The UK’s Intellectual Property Office (IPO) has proposed in a recent consultation that an apt solution could be to specifically carve out an exemption to copyright infringement for text and data-mining (TDM) purposes.
At present, there is an existing TDM exception in the UK, but this is limited to non-commercial research use only. Having previously announced the intention to extend this to encompass commercial use, the UK Government has recently scrapped this idea due to concerns over the impact on the UK’s creative industry.
There remains uncertainty, therefore, on how the UK government will approach this issue in future. As AI continues to evolve, the situation will only become more fraught, and further litigation on the issue is expected. Indeed at the time of writing a group of prolific authors, including George RR Martin and Jodi Picoult, have brought a lawsuit in New York against OpenAI, claiming that its ChatGPT AI model has been fed data from their respective publications without permission.
There are two aspects of patentability to consider. First, the AI machine itself and second, the output from an AI machine.
Certainly, some AI machines have been patented, but there are a number of hurdles to overcome. One problem is that it may be difficult or impossible to describe how the invention works – because it all occurs in a “black box”. An essential requirement of a patent is that it must be able to teach an ordinary skilled person how to perform the invention by including a description in the claims of the patent.
This problem can sometimes be overcome by setting out the algorithms, source code or other description of how the invention works. However, that has its own issues, because a patent cannot be granted for such things as a mathematical method, a method for performing a mental act, pure business methods and programs for computers “as such”.
One possible solution would be if it can be claimed successfully that the invention makes a technical contribution or has a technical effect – perhaps a new method or approach derived from using the AI machine. Alternatively, the AI machine creator may try to keep the algorithms or machine logic confidential and protect it as a trade secret.
Turing to the output issue, it is conceivable that an AI machine could make or develop a patentable invention, but can it own that invention and any resulting patent?
Section 7 of the Patent Act 1977 provides that a patent for an invention will be granted primarily to the inventor. An “inventor” is defined as the actual deviser of the invention. The devising will most likely relate to the development of the programming logic or development of the algorithms. Since devising an invention is a human activity and patents are property rights which can only be held by a legal person, logically, the “deviser” cannot be the AI machine.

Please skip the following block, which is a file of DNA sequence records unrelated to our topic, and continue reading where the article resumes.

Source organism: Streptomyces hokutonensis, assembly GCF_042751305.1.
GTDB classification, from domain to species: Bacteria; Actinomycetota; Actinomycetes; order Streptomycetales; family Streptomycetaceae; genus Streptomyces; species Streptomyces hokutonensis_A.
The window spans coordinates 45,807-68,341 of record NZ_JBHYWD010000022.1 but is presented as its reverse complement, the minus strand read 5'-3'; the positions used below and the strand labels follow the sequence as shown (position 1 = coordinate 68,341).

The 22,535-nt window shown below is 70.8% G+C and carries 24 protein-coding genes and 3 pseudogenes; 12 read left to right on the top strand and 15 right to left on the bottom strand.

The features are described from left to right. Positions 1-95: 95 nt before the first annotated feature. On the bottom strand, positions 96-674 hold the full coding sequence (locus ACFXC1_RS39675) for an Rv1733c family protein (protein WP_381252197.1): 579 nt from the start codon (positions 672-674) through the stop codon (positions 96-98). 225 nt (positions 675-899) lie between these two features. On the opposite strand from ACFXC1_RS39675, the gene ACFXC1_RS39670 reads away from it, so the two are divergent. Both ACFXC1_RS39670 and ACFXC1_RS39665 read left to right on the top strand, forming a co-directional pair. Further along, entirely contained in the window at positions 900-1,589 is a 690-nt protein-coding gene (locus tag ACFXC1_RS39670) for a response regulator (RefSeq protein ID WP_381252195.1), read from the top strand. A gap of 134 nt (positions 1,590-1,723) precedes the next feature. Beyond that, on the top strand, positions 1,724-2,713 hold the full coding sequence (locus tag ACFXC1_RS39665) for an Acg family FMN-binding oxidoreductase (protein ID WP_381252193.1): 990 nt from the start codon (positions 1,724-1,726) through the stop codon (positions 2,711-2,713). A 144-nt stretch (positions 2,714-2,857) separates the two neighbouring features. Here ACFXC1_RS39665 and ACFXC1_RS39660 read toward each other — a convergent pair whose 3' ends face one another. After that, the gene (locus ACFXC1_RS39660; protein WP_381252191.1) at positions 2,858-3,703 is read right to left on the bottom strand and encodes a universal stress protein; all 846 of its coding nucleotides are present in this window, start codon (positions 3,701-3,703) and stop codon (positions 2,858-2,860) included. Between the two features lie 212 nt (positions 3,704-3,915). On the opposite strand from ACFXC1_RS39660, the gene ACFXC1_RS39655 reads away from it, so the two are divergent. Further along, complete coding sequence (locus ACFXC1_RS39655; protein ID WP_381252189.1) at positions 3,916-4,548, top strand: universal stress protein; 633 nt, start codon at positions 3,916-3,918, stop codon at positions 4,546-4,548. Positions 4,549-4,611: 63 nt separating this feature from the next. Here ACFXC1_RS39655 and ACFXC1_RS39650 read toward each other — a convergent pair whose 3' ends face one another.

There is currently a gap in the law where an AI machine makes an invention without any human intervention. There is no equivalent to s 9(3) CDPA, which only applies to copyright works. No one (except perhaps the devisers of the underlying algorithms) can claim to be the inventor and so no one can apply for a patent. (Some applicants for patents have tried to name their AI machines as inventors, leading the UK Intellectual Property Office to issue a statement:” An AI inventor is not acceptable as this does not identify a “person”, which is required by law. The consequence of failing to supply this information is that the application is taken to be withdrawn.”)
In the past few years, a Dr Stephen Thaler has applied for patents in several counties across the world, claiming that the inventor was an AI machine called DABUS (Device for the Autonomous Bootstrapping of Unified Sentience). Dr Thaler also claimed that he had acquired the right to the grant of the patents by “ownership of the creativity machine, DABUS”. This has prompted a raft of litigation, some continuing today, regarding whether an AI machine can legally own a patent.
In the UK, the case came before the High Court (Stephen Thaler –v- Comptroller General of Patents Trade Marks and Designs). The Court, in the first instance, had little difficulty in confirming the decision of the Intellectual Property Office. In essence:
- Since DABUS was a machine and not a natural person, it could not be regarded as an inventor for the purposes of the Patents Act 1977.
- There could be no transfer of DABUS’ rights to Dr Thaler. Putting to one side the point that DABUS could not be an inventor and so had no “rights”, a machine could not transfer rights to a legal person.